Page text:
Crops that are improved through biotechnology help farmers increase the production of much-needed grains, oilseeds and fiber while better coping with the effects of climate change and using natural resources more efficiently. In order to help secure food supplies and pricing, trade in all agriculture goods must flow safely and efficiently from markets where crops are produced to places where they’re needed.
However, the introduction of each new biotechnology crop product raises the potential for disruptions to agriculture trade. To understand why, it’s important to understand the dynamics of regulatory review and approval for biotechnology crops, within and across countries.
New crops improved through biotechnology must undergo rigorous approval processes by competent national authorities before entering the marketplace.
The regulatory systems in many countries follow principles and guidelines for food safety assessment that have been developed by the Codex Alimentarius Commission. The safety of biotech food products is systematically assessed relative to their conventional counterparts, identifying and analysing any hazard (such as allergenicity or toxicity), nutritional or other potential difference in safety between the two.
When the crop is approved (in some countries, approval is referred to as “authorization”), it may be grown by farmers in that country and go into commodity grain shipments meant for domestic processing and food manufacturing systems.
Importing countries sometimes review and complete their approval decisions for new biotech products in step with review and approval timelines in exporting countries. Ideally this is achieved within 12 months from the date of submission. Synchronized approvals in exporting and importing countries thus avoid trade disruptions.
Because grain from the new crop is not allowed into shipments destined for countries where it has not yet been approved, the timing of approvals across agricultural trading partners is critically important for avoiding trade disruptions.
Asynchronous and Asymmetric Approvals
Asynchronous approvals occur when there is a gap of time between the approval of a biotech trait in the country of origin (or exporting country) and an importing country.
An asymmetric approval (also known as an isolated foreign approval) occurs when a cultivating country has approved a biotech crop, but its developer does not seek approval in key importing countries
Also, some importing countries will not accept applications for regulatory review until full approval (authorization) has been granted by one or more countries. This gap in time, which can range from several months to multiple years, automatically and unavoidably creates the condition of asynchronous approval.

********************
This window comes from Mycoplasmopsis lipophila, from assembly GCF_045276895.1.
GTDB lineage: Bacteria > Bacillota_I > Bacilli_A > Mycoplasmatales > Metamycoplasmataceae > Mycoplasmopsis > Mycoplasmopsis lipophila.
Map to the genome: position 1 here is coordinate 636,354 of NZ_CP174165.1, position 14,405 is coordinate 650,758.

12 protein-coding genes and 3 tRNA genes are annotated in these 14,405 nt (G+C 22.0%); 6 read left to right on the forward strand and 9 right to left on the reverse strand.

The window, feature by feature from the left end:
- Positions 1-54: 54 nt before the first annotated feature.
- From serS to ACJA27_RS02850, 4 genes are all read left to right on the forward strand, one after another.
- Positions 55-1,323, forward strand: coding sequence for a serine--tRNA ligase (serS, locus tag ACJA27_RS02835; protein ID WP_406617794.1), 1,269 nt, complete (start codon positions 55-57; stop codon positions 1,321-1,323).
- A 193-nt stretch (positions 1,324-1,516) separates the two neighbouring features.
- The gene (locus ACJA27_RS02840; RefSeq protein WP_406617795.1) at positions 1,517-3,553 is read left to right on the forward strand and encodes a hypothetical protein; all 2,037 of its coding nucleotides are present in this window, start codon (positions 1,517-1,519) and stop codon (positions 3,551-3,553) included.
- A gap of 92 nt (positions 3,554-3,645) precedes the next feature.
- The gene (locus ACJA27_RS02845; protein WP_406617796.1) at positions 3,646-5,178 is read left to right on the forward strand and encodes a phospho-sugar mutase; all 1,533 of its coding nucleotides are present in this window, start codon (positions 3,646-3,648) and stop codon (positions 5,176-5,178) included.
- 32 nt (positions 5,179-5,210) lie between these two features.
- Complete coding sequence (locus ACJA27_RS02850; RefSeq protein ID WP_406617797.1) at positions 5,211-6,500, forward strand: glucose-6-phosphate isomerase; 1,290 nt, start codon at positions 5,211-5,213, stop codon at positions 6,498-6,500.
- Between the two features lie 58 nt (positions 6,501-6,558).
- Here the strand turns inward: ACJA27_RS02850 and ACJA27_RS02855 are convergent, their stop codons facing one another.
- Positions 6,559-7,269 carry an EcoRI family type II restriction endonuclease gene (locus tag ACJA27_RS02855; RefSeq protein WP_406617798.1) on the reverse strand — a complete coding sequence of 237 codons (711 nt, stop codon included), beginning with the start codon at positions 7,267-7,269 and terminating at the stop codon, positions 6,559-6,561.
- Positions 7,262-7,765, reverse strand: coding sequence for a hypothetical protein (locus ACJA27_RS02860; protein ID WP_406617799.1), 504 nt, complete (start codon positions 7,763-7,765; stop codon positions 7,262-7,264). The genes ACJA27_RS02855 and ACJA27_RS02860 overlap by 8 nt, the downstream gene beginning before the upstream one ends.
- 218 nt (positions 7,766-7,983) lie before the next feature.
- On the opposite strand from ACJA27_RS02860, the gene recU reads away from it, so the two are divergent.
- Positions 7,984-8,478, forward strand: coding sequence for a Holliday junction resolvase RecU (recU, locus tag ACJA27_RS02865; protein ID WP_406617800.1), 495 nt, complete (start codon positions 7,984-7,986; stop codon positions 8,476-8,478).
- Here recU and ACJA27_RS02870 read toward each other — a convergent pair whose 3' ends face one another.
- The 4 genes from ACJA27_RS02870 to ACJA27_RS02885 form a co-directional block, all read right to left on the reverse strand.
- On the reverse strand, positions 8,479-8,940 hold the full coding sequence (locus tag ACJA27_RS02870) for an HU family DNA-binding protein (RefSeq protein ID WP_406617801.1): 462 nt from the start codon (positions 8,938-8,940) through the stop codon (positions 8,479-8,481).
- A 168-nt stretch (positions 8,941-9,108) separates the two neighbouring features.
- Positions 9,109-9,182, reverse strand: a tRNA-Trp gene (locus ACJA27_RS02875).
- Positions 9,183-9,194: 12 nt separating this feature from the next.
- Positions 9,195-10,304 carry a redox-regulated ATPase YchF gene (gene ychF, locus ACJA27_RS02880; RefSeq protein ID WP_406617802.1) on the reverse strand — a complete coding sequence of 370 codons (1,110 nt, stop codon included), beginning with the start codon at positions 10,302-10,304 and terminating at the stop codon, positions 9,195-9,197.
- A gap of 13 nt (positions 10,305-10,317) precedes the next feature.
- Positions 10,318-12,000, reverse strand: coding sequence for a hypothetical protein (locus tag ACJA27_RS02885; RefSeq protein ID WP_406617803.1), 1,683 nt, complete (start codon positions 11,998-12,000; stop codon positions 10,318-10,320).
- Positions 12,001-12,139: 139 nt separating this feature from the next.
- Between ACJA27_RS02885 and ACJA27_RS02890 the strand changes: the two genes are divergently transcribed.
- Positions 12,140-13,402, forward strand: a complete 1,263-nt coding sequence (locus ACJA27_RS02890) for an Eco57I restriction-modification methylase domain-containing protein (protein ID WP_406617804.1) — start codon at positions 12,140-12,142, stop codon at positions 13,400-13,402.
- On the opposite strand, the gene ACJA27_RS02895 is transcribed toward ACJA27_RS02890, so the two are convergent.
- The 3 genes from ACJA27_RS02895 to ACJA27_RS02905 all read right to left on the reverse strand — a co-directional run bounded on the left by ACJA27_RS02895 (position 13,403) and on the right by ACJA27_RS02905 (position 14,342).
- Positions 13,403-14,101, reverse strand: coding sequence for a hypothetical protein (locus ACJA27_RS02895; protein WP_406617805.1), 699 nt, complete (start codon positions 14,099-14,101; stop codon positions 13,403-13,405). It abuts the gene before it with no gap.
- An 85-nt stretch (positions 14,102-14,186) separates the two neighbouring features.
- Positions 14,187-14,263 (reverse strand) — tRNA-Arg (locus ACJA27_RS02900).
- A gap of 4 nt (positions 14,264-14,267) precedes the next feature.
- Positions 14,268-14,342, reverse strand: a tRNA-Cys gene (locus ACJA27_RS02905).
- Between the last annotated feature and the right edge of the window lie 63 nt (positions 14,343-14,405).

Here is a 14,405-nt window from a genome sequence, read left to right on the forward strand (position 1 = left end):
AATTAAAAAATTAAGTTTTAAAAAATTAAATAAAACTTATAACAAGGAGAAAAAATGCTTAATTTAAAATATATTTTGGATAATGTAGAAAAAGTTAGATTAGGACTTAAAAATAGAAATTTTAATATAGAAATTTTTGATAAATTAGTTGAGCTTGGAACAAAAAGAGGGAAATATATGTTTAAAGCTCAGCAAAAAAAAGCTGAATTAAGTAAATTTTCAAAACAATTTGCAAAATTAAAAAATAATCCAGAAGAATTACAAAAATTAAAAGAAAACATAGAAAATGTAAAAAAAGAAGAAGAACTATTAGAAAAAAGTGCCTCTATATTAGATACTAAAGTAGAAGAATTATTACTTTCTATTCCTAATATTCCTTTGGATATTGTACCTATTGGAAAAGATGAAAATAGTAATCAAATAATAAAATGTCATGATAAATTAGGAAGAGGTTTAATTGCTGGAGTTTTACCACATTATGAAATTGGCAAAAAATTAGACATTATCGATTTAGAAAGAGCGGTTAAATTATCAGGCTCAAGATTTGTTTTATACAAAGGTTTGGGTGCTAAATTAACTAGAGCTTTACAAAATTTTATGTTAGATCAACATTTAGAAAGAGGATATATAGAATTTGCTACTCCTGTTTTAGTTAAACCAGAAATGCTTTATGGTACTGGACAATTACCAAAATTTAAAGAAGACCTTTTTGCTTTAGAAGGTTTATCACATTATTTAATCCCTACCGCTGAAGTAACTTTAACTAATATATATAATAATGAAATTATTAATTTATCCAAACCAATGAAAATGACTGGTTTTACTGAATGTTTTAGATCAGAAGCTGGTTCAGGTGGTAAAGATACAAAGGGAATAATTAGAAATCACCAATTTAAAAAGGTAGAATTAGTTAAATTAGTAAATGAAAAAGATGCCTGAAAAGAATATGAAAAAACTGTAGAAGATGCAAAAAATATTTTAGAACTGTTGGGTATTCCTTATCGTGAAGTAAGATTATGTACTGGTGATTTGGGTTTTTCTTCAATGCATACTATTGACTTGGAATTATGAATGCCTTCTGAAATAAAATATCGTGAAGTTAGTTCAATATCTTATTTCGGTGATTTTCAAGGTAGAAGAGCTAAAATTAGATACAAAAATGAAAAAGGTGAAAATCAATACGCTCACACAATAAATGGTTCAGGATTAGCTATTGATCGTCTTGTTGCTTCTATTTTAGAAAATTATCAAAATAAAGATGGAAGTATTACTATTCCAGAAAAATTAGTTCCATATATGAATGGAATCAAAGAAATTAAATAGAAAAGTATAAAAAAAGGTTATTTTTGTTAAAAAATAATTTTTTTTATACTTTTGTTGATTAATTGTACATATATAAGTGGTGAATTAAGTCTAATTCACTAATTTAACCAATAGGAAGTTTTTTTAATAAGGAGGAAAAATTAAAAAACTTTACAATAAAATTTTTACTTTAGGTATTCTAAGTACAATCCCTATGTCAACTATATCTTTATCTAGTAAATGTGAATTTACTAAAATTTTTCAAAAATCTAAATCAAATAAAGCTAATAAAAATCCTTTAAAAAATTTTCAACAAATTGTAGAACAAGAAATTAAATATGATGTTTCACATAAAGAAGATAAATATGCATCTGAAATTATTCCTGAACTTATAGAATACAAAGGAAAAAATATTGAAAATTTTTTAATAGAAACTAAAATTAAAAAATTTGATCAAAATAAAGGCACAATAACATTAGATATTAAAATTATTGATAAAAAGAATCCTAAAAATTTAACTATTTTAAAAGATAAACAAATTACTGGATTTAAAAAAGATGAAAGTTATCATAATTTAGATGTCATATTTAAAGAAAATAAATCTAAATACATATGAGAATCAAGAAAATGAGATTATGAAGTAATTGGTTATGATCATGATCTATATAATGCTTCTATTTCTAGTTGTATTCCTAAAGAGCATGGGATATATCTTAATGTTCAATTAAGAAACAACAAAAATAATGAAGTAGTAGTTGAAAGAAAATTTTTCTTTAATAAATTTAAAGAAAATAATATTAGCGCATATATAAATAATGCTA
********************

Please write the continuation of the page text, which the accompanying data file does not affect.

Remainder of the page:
An asymmetric approval (also known as an isolated foreign approval) occurs when a cultivating country has approved a biotech crop, but its developer does not seek approval in key importing countries. This is more common in Asia where biotech crops are developed for domestic consumption rather than export, so they are less likely to be submitted for approval in the EU or United States.
Asynchronous approvals and asymmetric approvals can have the same disruptive impact on trade if a new biotech product is found in a country where it is not approved, and the risk increases as the time gap lengthens. The disruption occurs when low level presence (LLP) of the unapproved trait is detected in grain or seed shipments, or in an ingredient or finished food product. Such a situation can result in costly fines, lost revenue on the total grain shipment, expensive testing and clean-up, unsold or destroyed grain or seed, product recalls in importing countries, and the loss of export market share as the importing country sources grain from another country.
Because of this risk, sometimes the lack of approval in an importing country leads to a delay of the commercial launch in the country of origin itself. Even though the country may have approved the biotech seed, seed developers may choose not to make it commercially available until it is approved in key importing countries. For farmers, this means a lack of access to the latest technologies, and a delay in access for new agronomic, environmental and economic benefits.
Therefore, asynchronous and asymmetric approvals increase the commercial risk and uncertainty for the technology provider and the entire agricultural value chain.